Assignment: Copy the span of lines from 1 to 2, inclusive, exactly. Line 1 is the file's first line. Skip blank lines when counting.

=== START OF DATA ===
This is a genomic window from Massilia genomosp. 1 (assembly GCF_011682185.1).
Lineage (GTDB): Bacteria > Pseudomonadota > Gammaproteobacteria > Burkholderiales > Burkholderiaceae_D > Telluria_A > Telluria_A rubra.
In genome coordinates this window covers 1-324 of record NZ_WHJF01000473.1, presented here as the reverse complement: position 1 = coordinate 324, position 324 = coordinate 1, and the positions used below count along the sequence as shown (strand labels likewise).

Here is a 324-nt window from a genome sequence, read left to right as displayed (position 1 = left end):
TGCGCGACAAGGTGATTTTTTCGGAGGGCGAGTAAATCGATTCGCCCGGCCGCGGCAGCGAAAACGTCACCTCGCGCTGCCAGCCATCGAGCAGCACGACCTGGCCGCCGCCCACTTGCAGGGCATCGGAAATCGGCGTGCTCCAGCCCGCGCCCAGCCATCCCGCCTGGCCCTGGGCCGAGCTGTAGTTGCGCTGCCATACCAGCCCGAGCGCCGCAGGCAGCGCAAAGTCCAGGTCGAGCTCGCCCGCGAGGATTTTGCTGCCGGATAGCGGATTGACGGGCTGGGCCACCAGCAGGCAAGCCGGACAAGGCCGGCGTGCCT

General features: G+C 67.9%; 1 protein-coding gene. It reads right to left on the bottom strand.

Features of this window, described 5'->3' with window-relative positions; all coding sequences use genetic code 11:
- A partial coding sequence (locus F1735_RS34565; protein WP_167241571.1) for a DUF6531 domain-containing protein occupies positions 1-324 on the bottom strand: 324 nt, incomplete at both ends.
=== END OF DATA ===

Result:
This is a genomic window from Massilia genomosp. 1 (assembly GCF_011682185.1).
Lineage (GTDB): Bacteria > Pseudomonadota > Gammaproteobacteria > Burkholderiales > Burkholderiaceae_D > Telluria_A > Telluria_A rubra.